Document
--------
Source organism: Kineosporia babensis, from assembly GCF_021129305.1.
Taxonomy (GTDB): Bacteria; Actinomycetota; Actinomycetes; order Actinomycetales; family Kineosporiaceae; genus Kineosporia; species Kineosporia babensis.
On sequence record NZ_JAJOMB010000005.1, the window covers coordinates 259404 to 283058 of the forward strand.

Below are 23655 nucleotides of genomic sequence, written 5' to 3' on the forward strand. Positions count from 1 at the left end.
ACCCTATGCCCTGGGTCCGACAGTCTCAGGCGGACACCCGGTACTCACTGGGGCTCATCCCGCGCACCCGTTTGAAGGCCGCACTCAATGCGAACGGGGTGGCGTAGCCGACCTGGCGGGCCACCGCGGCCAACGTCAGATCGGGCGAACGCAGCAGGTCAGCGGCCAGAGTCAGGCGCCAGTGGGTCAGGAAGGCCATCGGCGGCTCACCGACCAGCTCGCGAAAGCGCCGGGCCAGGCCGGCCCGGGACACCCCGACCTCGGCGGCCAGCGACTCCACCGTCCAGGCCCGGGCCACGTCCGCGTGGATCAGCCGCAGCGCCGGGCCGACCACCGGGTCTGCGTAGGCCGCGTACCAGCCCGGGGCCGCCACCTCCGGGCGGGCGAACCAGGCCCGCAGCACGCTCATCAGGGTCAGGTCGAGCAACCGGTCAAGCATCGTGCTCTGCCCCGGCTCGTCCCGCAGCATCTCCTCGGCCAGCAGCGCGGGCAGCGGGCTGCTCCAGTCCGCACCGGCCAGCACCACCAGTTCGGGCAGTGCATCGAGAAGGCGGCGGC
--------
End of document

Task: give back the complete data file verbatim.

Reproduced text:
Source organism: Kineosporia babensis, from assembly GCF_021129305.1.
Taxonomy (GTDB): Bacteria; Actinomycetota; Actinomycetes; order Actinomycetales; family Kineosporiaceae; genus Kineosporia; species Kineosporia babensis.
On sequence record NZ_JAJOMB010000005.1, the window covers coordinates 259404 to 283058 of the forward strand.

Below are 23655 nucleotides of genomic sequence, written 5' to 3' on the forward strand. Positions count from 1 at the left end.
ACCCTATGCCCTGGGTCCGACAGTCTCAGGCGGACACCCGGTACTCACTGGGGCTCATCCCGCGCACCCGTTTGAAGGCCGCACTCAATGCGAACGGGGTGGCGTAGCCGACCTGGCGGGCCACCGCGGCCAACGTCAGATCGGGCGAACGCAGCAGGTCAGCGGCCAGAGTCAGGCGCCAGTGGGTCAGGAAGGCCATCGGCGGCTCACCGACCAGCTCGCGAAAGCGCCGGGCCAGGCCGGCCCGGGACACCCCGACCTCGGCGGCCAGCGACTCCACCGTCCAGGCCCGGGCCACGTCCGCGTGGATCAGCCGCAGCGCCGGGCCGACCACCGGGTCTGCGTAGGCCGCGTACCAGCCCGGGGCCGCCACCTCCGGGCGGGCGAACCAGGCCCGCAGCACGCTCATCAGGGTCAGGTCGAGCAACCGGTCAAGCATCGTGCTCTGCCCCGGCTCGTCCCGCAGCATCTCCTCGGCCAGCAGCGCGGGCAGCGGGCTGCTCCAGTCCGCACCGGCCAGCACCACCAGTTCGGGCAGTGCATCGAGAAGGCGGCGGC